p53 codon 72 polymorphism was studied in blood samples collected by venous puncture. Genomic DNA was extracted from peripheral lymphocytes using Ultra Clean DNA Bloodstain Kit (MoBiolabs, Solana Beach, CA, USA) according to the manufacturer’s instructions. Polymerase chain reaction-restriction fragment length polymorphism (PCR-RFLP) analysis of codon 72, modified from the technique described by Ara et al[17], was used to identify p53 genotypes. The forward primer used was 5'-TTGCCGTCCCAAAGCAATGGATGA-3', and the reverse primer was 5'-TCTGGGAAGGGACAGAAGATGAC-3'. Each PCR reaction mixture (50 mL) contained 10 pmol each primer, 1.5 mmol/L MgCl2, 200 mmol/L each dNTP, 1 U Platinum®Taq DNA polymerase (Invitrogen, Sao Paulo, Brazil), and 100-300 ng genomic DNA. Reaction mixtures were preincubated for 5 min at 94°C. PCR conditions were 94°C for 1 min and 55°C for 1 min, followed by 72°C for 1 min for 35 cycles. The final extension was at 72°C for 10 min. After confirmation of an amplified fragment of the expected size (199 bp) on an agarose gel, 10 μL PCR product was digested with 6 U restriction enzyme BstUI (New England Biolabs, Ipswich, MA, USA) at 60°C for at least 4 h. DNA fragments were electrophoresed through a 2.5% agarose gel and stained with ethidium bromide. RFLP results were confirmed by sequencing the PCR fragments from nine randomly selected samples (three of each genotype) using an automated sequencing system (ABI Prism 310 Genetic Analyzer; Applied BioSystems, Foster City, CA, USA). Sequencing reactions were performed using the BigDye® Terminator V3.1 cycle sequencing reaction kit (Applied BioSystems) according to the manufacturer’s instructions. Forward and reverse primers were utilized as sequencing primers.

Statistical analysis

Univariate statistics were used first to compare cases and controls for demographic variables and genotype prevalence. The χ2 test was used to analyze categorical variables and ANOVA was used to compare the continuous variable age. The association between the p53 polymorphism and anal cancer was determined using the logistic regression method to assess ORs and 95% CI. P < 0.05 was considered statistically significant.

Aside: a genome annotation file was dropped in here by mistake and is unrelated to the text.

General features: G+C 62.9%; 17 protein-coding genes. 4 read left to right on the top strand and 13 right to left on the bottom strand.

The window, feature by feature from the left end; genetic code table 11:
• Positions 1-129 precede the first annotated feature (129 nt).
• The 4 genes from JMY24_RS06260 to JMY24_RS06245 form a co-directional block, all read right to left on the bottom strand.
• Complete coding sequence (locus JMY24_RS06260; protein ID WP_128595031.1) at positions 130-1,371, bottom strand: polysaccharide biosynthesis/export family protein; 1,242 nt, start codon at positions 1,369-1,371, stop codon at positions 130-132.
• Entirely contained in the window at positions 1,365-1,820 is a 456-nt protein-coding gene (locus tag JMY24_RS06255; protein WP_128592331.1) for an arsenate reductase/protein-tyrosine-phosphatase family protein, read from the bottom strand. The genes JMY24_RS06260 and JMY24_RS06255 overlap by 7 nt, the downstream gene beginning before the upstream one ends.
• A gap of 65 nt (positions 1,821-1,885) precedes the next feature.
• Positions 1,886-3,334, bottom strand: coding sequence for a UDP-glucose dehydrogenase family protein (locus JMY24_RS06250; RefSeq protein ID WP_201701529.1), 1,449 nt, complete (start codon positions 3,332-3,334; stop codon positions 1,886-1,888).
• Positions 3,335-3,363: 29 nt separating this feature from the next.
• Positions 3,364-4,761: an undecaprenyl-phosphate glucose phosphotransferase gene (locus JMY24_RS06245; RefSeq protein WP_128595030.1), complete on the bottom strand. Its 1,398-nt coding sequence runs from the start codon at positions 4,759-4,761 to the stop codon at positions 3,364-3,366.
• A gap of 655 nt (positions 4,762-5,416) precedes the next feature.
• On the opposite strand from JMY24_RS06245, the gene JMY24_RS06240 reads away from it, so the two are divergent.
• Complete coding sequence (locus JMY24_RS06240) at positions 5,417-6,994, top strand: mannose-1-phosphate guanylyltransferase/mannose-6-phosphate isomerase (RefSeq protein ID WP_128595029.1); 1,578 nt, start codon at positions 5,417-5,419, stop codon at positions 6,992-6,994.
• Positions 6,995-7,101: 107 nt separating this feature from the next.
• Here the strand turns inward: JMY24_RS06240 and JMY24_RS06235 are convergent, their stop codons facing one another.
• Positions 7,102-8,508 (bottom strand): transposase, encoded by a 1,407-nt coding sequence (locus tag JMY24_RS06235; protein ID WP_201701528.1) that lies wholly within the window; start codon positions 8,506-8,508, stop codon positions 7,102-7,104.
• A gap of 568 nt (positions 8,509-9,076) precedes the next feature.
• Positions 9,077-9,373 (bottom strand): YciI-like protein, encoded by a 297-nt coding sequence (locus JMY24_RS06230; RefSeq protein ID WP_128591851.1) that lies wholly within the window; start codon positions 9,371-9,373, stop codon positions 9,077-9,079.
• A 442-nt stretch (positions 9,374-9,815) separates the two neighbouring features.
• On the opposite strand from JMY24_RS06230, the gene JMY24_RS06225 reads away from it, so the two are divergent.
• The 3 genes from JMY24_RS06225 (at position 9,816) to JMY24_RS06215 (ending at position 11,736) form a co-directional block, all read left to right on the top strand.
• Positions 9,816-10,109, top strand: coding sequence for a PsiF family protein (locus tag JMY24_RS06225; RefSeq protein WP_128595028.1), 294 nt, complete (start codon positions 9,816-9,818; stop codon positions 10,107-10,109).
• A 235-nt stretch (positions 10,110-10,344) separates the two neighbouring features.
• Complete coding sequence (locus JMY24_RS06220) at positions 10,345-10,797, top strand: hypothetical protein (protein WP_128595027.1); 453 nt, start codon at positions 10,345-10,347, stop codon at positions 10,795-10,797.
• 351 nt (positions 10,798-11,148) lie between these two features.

RESULTS

Detection of p53 codon 72 polymorphism by PCR-RFLP was performed in all cases and controls. The Arg allele was cleaved by BstUI, which yielded two small fragments (113 and 86 bp). The Pro allele was not cleaved by BstUI, which had a single 199-bp band. Heterozygotes contained three bands, which corresponded to 199, 113 and 86 bp. The PCR results were confirmed by DNA sequencing.

The distribution of the codon 72 genotypes in patients and controls did not deviate from the Hardy-Weinberg equilibrium. The genotype frequencies in cases and controls are presented in Table 2, with no association with anal cancer risk being observed. The relative frequency of each allele was 0.60 for Arg and 0.40 for Pro in patients with anal cancer, and 0.61 for Arg and 0.39 for Pro in normal controls.

We also analyzed the codon 72 polymorphism of the healthy controls according to their age. The genotype distribution in the 78 controls under 50 years old was as follows: 25 Arg/Arg (32.1%), 6 Pro/Pro (7.7%), and 47 Arg/Pro (60.3%). The distribution in the 25 controls over 50 years old was: 6 Arg/Arg (24.0%), 4 Pro/Pro (16.0%), and 15 Arg/Pro (60.0%). No significant difference in the genotype distribution was found between these two age groups (P = 0.407).